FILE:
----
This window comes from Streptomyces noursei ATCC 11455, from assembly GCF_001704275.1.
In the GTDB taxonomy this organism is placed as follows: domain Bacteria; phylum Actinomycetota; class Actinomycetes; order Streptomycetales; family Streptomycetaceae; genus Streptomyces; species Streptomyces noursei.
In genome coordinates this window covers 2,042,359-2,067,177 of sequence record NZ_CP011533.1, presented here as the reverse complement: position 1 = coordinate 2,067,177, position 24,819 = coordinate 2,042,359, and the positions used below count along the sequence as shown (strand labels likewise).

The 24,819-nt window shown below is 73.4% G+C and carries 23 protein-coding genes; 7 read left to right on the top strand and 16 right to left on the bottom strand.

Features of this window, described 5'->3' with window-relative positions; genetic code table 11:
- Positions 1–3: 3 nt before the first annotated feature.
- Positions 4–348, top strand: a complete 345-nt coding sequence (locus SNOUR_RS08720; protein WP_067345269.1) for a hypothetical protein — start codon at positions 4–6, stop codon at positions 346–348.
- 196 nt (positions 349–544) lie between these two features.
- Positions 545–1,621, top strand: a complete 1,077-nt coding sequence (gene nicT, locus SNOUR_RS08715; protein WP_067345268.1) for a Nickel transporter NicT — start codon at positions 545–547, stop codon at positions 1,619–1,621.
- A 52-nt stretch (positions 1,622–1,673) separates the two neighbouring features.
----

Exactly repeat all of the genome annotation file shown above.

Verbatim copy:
This window comes from Streptomyces noursei ATCC 11455, from assembly GCF_001704275.1.
In the GTDB taxonomy this organism is placed as follows: domain Bacteria; phylum Actinomycetota; class Actinomycetes; order Streptomycetales; family Streptomycetaceae; genus Streptomyces; species Streptomyces noursei.
In genome coordinates this window covers 2,042,359-2,067,177 of sequence record NZ_CP011533.1, presented here as the reverse complement: position 1 = coordinate 2,067,177, position 24,819 = coordinate 2,042,359, and the positions used below count along the sequence as shown (strand labels likewise).

The 24,819-nt window shown below is 73.4% G+C and carries 23 protein-coding genes; 7 read left to right on the top strand and 16 right to left on the bottom strand.

Features of this window, described 5'->3' with window-relative positions; genetic code table 11:
- Positions 1–3: 3 nt before the first annotated feature.
- Positions 4–348, top strand: a complete 345-nt coding sequence (locus SNOUR_RS08720; protein WP_067345269.1) for a hypothetical protein — start codon at positions 4–6, stop codon at positions 346–348.
- 196 nt (positions 349–544) lie between these two features.
- Positions 545–1,621, top strand: a complete 1,077-nt coding sequence (gene nicT, locus SNOUR_RS08715; protein WP_067345268.1) for a Nickel transporter NicT — start codon at positions 545–547, stop codon at positions 1,619–1,621.
- A 52-nt stretch (positions 1,622–1,673) separates the two neighbouring features.